The Ayalon Valley
Joshua, Judah Maccabee, the Roman Legions, Moslem conquerors, Crusaders, Allenby and ZaHaL are among the generals and armies who encamped and fought in the Ayalon Valley.
Throughout history, the Ayalon Valley has been a battle ground. The strategic importance of the Valley derives from its location. As our Sages comment: the Ayalon Valley marks the boundary between the Shefela , the lowlands leading down to the Mediterranean coast and the hills leading up to Yerushalayim. Being fairly large, the Ayalon Valley is the last place an army can organize itself before the ascent to Yerushalayim.
The most recent battle fought in the Ayalon Valley, and hopefully the last, was during the Six day War when the Harel Armored Brigade liberated the area, including the fort of Latrun. The heaviest battles fought in the Valley in recent times were during the War of Independence. The Latrun fort dominated the road to Jerusalem. Being controlled by the Jordanians, the fort prevented the flow of supplies to Jerusalem. During the War of Independence, there were at least five separate attacks by our forces on the Latrun fort. Unfortunately, each of the attacks ended in failure, leaving the fort in the hands of the Arab Legion [the army of Jordan] until 1967. Because one of the attacks on Latrun involved the first use by Israel’s army of tanks and the first fatalities suffered by the Armored Corps, Latrun has been chosen as the central memorial site for the Armored Corps.
The Latrun fort was built by the British in 1943, one of the "Tegart Forts" intended to give the British at least some semblance of control in Israel. The name Latrun is a corruption of the French "La Toron des Chevalliers" ["the Tower of the Horsemen"], the name of the Crusader fortress whose remains are on the hill southeast of the fort.
Upon entering the site, we enter an army base. Technically, the memorial site is considered an Armored Corps base. Walking up the steps, we pass a variety of tanks. We’ll return to the tanks at the end our tour. For now, suffice it to say that almost every type of tank used by ZaHaL is on display at Latrun. Before entering the fort, we will walk to the memorial wall [to the right]. On this wall are the names of every soldier of the Armored Corps who has given his/her life in active military service. The list is arranged chronologically, starting with the War of Independence on the right side. Within the War of Independence section, there is a sub-section listing those who fell in the battles of Latrun. Close to one third of ZaHaL’s fatalities are soldiers of the Armored Corps.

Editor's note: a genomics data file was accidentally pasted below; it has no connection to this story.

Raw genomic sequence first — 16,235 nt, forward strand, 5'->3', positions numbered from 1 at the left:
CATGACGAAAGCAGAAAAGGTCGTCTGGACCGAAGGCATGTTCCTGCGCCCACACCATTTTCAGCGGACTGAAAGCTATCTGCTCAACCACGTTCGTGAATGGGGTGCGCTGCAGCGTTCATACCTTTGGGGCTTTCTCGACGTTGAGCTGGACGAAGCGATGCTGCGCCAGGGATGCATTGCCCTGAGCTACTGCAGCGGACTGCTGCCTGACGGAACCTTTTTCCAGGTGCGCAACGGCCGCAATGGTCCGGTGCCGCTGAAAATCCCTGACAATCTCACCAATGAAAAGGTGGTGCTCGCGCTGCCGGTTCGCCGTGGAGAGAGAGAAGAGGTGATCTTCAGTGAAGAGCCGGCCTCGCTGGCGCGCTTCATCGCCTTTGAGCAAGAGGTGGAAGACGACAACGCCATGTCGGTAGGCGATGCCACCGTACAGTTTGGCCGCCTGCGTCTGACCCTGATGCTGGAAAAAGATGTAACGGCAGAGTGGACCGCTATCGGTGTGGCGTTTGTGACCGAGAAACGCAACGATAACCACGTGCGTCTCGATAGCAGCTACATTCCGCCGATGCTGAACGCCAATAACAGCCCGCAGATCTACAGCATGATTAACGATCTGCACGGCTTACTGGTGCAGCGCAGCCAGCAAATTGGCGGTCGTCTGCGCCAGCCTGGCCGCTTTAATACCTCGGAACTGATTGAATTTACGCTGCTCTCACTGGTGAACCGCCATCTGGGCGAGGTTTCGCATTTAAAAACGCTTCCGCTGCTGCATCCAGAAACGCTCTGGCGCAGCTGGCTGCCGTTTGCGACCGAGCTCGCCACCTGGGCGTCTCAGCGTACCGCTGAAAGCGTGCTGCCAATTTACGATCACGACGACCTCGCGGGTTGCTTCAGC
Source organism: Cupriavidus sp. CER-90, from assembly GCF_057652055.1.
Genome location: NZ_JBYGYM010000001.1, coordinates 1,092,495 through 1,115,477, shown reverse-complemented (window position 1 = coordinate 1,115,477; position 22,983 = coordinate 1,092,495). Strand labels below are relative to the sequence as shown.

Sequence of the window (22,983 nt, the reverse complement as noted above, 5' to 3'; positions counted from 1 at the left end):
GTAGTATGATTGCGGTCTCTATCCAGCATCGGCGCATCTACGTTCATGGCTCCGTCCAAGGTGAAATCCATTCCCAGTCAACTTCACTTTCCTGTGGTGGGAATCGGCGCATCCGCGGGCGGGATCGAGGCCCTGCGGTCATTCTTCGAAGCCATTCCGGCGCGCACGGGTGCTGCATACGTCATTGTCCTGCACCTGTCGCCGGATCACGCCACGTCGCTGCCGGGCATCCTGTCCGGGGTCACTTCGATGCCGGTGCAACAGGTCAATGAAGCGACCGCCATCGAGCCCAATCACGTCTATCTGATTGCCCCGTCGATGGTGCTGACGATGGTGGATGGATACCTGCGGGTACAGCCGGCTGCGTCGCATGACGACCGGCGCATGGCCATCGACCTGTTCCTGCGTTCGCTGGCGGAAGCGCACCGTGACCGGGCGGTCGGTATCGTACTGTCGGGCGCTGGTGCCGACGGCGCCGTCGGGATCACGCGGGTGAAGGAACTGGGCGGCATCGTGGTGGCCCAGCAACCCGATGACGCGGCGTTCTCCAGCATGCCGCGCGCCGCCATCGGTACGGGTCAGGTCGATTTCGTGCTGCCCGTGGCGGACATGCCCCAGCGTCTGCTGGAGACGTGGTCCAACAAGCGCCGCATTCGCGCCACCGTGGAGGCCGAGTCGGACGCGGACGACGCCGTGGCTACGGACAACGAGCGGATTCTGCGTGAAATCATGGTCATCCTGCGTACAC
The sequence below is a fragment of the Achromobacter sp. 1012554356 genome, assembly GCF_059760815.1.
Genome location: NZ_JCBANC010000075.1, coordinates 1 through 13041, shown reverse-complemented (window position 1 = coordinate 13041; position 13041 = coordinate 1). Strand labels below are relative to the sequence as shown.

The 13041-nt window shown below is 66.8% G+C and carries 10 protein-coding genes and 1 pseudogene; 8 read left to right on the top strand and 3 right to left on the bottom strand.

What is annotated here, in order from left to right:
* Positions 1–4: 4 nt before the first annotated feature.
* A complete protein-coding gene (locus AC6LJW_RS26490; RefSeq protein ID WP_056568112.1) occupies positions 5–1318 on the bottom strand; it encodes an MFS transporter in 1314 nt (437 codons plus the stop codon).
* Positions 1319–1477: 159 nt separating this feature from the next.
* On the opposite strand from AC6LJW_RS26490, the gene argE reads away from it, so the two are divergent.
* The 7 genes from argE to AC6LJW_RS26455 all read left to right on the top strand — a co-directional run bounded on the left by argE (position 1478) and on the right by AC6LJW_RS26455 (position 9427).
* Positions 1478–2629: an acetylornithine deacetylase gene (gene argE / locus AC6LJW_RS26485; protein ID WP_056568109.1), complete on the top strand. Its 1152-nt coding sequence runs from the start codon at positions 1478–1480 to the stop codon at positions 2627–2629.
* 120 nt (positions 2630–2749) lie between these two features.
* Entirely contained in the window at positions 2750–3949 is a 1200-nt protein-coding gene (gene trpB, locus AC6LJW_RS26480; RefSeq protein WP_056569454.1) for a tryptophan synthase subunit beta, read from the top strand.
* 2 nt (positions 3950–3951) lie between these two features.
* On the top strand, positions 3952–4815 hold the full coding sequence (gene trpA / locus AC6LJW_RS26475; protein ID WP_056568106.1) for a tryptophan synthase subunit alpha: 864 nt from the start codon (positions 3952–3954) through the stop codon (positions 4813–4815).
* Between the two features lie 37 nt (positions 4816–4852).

Having paid our respects to our fallen soldiers, we return to the entrance. Before entering, note the holes in the fort’s walls, results of tank shells fired during the Six Day War. As we enter the fort, there are flags of each of the Armored Corps units, decorated with the campaign ribbons indicating which wars each unit has fought in. Continuing to the right, we enter the memorial room.
Throughout the day, the names and photographs of the fallen soldiers of the Armored Corps are shown on the wall. NOTE: It is relatively dark in this section; walk carefully. We continue to the "Wall of Tears". The wall is actually made of tank armor. The holes in the armor were made by anti-tank weapons. The water slowly running down the wall symbolizes tears shed for those who gave their lives. The room beyond the Wall of Tears has a computer screen, on which are shown the photographs and basic information on each soldier who was killed in action on today’s date.
Exiting the memorial area, note that there is a synagogue to the right. It is worth noting that every good-sized army base has a synagogue, and the army accommodates the needs of religiously observant soldiers. [Standing orders in ZaHaL require that a soldier be given enough time to pray three times per day.]
Down the steps, there is a theater with an audio-visual presentation. Upon paying the entrance fee to the site, ask when the audio-visual program will be presented. For those who do not understand Hebrew well enough, there are headphones available to hear the English translation. WARNING: the decibel levels of the presentation are quite high!